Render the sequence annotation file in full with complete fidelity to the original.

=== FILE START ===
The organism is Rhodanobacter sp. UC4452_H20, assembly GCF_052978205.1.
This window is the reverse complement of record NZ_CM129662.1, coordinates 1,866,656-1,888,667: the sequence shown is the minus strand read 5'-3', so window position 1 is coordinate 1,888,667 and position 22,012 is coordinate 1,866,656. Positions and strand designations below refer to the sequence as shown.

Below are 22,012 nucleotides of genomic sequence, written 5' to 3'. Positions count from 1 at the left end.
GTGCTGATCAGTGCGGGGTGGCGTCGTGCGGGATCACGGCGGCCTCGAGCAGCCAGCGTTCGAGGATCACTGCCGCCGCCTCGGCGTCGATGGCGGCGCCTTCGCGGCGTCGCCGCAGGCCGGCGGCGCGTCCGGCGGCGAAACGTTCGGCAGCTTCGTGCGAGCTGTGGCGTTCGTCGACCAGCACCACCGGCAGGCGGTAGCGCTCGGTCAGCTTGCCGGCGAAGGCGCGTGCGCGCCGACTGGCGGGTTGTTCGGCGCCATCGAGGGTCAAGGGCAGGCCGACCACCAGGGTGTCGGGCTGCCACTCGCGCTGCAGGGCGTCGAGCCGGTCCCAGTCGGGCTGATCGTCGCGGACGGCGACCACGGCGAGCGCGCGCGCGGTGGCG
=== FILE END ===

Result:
The organism is Rhodanobacter sp. UC4452_H20, assembly GCF_052978205.1.
This window is the reverse complement of record NZ_CM129662.1, coordinates 1,866,656-1,888,667: the sequence shown is the minus strand read 5'-3', so window position 1 is coordinate 1,888,667 and position 22,012 is coordinate 1,866,656. Positions and strand designations below refer to the sequence as shown.

Below are 22,012 nucleotides of genomic sequence, written 5' to 3'. Positions count from 1 at the left end.
GTGCTGATCAGTGCGGGGTGGCGTCGTGCGGGATCACGGCGGCCTCGAGCAGCCAGCGTTCGAGGATCACTGCCGCCGCCTCGGCGTCGATGGCGGCGCCTTCGCGGCGTCGCCGCAGGCCGGCGGCGCGTCCGGCGGCGAAACGTTCGGCAGCTTCGTGCGAGCTGTGGCGTTCGTCGACCAGCACCACCGGCAGGCGGTAGCGCTCGGTCAGCTTGCCGGCGAAGGCGCGTGCGCGCCGACTGGCGGGTTGTTCGGCGCCATCGAGGGTCAAGGGCAGGCCGACCACCAGGGTGTCGGGCTGCCACTCGCGCTGCAGGGCGTCGAGCCGGTCCCAGTCGGGCTGATCGTCGCGGACGGCGACCACGGCGAGCGCGCGCGCGGTGGCG